The genesis of the IGY has also become something of a legend. It was the inspiration of Lloyd Berkner, an American physicist who worked at the nexus of the scientific and national security communities in a career that seemingly fused Indiana Jones with “The X-Files.” He was an adventurer who accompanied Richard Byrd on his Antarctica expedition in 1928. During World War II, he worked for the U.S. Navy on the development of advanced radar technology. After the war, he became the executive secretary of the Joint Research and Development Board that advised the Department of War and the U.S. Navy on integrating science and technology into military research and development.
In April 1950, Berkner raised the idea of the IGY at a dinner party held by physicist James Van Allen, who worked at the Applied Physics Laboratory at Johns Hopkins University. The British geophysicist Sydney Chapman was also at Van Allen’s that night, and he latched on to Berkner’s suggestion, noting that a period of high solar activity climaxing in 1957–1958 would be an ideal time for observations. All three scientists shared an interest in the potential uses of rockets to expand the reach of atmospheric research.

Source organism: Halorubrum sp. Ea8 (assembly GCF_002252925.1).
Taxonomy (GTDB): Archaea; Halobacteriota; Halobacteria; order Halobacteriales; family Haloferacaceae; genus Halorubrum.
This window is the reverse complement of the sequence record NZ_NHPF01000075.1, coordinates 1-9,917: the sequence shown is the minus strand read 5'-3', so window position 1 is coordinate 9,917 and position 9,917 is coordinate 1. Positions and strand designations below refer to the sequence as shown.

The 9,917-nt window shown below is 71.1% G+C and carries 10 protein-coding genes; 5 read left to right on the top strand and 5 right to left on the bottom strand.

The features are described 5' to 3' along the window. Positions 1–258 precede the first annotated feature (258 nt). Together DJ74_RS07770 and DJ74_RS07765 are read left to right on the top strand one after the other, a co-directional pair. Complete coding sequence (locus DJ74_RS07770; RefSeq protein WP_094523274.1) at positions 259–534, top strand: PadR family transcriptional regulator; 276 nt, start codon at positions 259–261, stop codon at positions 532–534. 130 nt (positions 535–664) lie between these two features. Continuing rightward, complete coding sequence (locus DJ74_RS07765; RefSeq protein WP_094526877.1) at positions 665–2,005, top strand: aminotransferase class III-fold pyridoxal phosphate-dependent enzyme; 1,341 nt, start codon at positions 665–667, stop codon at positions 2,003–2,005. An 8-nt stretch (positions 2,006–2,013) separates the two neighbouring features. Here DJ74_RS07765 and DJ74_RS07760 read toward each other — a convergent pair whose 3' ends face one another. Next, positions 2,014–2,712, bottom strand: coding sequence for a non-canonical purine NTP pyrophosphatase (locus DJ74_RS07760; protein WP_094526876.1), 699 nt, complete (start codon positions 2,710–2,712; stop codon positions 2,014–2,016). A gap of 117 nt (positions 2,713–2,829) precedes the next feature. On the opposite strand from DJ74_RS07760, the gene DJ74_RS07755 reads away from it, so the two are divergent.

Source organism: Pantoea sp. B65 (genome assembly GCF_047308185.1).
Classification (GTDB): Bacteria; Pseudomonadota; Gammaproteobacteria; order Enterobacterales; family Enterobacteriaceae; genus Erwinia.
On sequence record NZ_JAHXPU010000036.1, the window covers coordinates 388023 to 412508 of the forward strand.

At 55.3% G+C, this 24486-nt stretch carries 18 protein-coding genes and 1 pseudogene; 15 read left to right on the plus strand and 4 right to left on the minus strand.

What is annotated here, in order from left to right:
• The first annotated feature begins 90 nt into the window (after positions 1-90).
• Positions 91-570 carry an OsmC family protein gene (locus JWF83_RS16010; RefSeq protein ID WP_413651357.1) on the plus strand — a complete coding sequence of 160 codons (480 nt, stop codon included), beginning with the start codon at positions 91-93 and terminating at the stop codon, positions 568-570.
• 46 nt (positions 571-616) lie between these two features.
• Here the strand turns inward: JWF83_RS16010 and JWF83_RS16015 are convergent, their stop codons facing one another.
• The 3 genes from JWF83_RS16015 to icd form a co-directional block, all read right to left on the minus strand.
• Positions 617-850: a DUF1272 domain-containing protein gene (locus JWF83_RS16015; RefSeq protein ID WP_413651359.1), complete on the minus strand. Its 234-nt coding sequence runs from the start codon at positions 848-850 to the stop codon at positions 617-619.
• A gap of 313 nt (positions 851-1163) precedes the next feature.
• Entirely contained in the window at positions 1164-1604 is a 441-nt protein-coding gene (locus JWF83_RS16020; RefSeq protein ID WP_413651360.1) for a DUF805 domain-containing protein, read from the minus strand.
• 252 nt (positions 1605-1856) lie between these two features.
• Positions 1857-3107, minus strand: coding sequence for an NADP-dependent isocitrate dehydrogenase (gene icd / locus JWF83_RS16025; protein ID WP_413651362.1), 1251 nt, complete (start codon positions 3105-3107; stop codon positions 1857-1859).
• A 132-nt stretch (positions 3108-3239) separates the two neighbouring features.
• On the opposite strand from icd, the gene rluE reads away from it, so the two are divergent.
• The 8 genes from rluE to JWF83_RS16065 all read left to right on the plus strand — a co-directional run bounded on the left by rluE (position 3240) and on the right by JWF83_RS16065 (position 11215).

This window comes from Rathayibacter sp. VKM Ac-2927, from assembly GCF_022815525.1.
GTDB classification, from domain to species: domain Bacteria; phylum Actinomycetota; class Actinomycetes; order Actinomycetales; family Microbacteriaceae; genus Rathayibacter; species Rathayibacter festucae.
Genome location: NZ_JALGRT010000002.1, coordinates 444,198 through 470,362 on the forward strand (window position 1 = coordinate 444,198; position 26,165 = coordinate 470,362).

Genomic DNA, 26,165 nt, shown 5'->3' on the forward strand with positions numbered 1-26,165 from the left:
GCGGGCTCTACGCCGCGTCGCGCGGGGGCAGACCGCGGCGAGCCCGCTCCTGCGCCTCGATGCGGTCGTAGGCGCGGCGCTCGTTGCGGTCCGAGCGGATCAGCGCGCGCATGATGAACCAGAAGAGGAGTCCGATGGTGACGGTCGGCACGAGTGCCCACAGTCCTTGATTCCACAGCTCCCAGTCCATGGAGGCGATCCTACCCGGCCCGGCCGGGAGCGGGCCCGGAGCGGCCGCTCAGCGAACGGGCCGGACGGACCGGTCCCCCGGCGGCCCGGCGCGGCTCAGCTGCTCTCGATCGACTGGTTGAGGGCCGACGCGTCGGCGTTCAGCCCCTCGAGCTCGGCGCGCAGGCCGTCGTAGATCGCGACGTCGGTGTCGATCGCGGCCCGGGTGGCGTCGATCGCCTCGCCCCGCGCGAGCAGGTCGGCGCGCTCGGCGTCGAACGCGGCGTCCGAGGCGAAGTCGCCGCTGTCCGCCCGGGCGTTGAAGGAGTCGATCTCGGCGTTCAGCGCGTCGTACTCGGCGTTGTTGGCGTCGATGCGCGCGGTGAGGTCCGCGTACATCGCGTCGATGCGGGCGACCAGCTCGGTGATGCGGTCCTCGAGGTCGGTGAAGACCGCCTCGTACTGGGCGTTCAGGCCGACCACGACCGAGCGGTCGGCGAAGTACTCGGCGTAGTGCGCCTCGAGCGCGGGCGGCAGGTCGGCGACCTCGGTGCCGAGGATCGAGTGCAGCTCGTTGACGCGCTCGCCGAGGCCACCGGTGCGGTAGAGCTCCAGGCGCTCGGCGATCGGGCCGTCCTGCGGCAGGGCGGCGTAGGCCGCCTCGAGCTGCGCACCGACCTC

Berkner suggested the IGY as a broadening of the International Polar Year (IPY), which had been held twice before, in 1882–1883 and 1932–1933. During the first IPY, twelve countries participated in fifteen expeditions to the Arctic and Antarctica. The second IPY focused on the newly discovered “jet stream” and saw participation expand to forty nations. Two years after conceiving the idea at Van Allen’s house, Chapman and Berkner formally proposed the IGY to the International Council of Scientific Unions (ICSU). Once the ICSU approved it, Chapman and Berkner became president and vice president, respectively, of the ICSU’s special committee set up to manage the event. The IGY took place concurrently with the third IPY in 1957–1958.